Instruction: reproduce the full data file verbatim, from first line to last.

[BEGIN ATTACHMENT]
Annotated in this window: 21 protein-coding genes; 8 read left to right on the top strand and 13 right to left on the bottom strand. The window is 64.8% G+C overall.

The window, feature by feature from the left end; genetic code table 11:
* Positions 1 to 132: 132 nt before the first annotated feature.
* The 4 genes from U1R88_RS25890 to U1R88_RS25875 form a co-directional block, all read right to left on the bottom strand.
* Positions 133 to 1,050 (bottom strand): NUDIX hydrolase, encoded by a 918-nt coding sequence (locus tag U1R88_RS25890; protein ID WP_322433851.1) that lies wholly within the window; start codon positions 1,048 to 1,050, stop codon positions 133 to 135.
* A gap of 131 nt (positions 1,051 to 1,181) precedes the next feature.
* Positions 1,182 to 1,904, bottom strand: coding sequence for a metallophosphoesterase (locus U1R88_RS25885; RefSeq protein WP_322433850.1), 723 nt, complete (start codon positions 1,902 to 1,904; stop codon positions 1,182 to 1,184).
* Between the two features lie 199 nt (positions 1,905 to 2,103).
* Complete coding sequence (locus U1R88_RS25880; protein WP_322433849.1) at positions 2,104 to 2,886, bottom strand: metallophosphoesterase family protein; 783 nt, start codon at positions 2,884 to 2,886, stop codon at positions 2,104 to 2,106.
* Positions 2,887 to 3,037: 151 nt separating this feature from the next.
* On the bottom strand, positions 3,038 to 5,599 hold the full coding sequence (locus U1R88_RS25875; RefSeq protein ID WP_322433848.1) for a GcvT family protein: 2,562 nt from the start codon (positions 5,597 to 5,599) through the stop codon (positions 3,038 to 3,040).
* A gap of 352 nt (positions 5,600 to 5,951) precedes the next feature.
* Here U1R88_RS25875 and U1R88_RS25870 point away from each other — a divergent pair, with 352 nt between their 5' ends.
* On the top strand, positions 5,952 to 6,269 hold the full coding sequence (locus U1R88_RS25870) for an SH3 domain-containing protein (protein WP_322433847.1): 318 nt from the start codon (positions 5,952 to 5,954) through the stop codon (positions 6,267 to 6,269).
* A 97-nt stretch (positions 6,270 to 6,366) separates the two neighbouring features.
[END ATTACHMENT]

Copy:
Annotated in this window: 21 protein-coding genes; 8 read left to right on the top strand and 13 right to left on the bottom strand. The window is 64.8% G+C overall.

The window, feature by feature from the left end; genetic code table 11:
* Positions 1 to 132: 132 nt before the first annotated feature.
* The 4 genes from U1R88_RS25890 to U1R88_RS25875 form a co-directional block, all read right to left on the bottom strand.
* Positions 133 to 1,050 (bottom strand): NUDIX hydrolase, encoded by a 918-nt coding sequence (locus tag U1R88_RS25890; protein ID WP_322433851.1) that lies wholly within the window; start codon positions 1,048 to 1,050, stop codon positions 133 to 135.
* A gap of 131 nt (positions 1,051 to 1,181) precedes the next feature.
* Positions 1,182 to 1,904, bottom strand: coding sequence for a metallophosphoesterase (locus U1R88_RS25885; RefSeq protein WP_322433850.1), 723 nt, complete (start codon positions 1,902 to 1,904; stop codon positions 1,182 to 1,184).
* Between the two features lie 199 nt (positions 1,905 to 2,103).
* Complete coding sequence (locus U1R88_RS25880; protein WP_322433849.1) at positions 2,104 to 2,886, bottom strand: metallophosphoesterase family protein; 783 nt, start codon at positions 2,884 to 2,886, stop codon at positions 2,104 to 2,106.
* Positions 2,887 to 3,037: 151 nt separating this feature from the next.
* On the bottom strand, positions 3,038 to 5,599 hold the full coding sequence (locus U1R88_RS25875; RefSeq protein ID WP_322433848.1) for a GcvT family protein: 2,562 nt from the start codon (positions 5,597 to 5,599) through the stop codon (positions 3,038 to 3,040).
* A gap of 352 nt (positions 5,600 to 5,951) precedes the next feature.
* Here U1R88_RS25875 and U1R88_RS25870 point away from each other — a divergent pair, with 352 nt between their 5' ends.
* On the top strand, positions 5,952 to 6,269 hold the full coding sequence (locus U1R88_RS25870) for an SH3 domain-containing protein (protein WP_322433847.1): 318 nt from the start codon (positions 5,952 to 5,954) through the stop codon (positions 6,267 to 6,269).
* A 97-nt stretch (positions 6,270 to 6,366) separates the two neighbouring features.